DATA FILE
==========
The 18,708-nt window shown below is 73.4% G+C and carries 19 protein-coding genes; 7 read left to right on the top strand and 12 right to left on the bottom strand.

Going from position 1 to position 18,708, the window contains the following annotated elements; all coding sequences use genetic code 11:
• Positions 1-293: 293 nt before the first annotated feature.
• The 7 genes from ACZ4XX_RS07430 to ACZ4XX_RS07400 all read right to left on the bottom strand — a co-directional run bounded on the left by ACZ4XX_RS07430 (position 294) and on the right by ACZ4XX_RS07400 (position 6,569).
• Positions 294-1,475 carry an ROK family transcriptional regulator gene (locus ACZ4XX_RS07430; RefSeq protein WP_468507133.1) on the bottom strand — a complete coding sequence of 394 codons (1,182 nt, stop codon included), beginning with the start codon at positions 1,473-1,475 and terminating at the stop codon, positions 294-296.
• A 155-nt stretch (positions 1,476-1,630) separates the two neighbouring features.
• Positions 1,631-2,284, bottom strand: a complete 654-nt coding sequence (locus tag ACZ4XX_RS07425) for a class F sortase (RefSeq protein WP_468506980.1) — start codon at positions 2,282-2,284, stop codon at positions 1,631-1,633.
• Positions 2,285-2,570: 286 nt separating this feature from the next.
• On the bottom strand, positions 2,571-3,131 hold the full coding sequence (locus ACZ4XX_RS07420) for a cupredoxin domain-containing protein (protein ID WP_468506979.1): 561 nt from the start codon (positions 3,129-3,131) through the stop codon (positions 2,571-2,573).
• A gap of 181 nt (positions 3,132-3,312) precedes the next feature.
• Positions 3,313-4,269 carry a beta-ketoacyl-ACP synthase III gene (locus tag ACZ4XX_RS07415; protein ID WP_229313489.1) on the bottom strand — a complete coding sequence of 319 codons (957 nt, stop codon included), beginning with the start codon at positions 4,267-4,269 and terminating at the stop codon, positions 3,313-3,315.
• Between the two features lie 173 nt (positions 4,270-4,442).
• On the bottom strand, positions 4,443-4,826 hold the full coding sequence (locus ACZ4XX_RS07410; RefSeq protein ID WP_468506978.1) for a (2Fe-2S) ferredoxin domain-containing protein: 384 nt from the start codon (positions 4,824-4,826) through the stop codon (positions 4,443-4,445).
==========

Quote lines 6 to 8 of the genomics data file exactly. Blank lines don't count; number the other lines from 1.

• A 155-nt stretch (positions 1,476-1,630) separates the two neighbouring features.
• Positions 1,631-2,284, bottom strand: a complete 654-nt coding sequence (locus tag ACZ4XX_RS07425) for a class F sortase (RefSeq protein WP_468506980.1) — start codon at positions 2,282-2,284, stop codon at positions 1,631-1,633.
• Positions 2,285-2,570: 286 nt separating this feature from the next.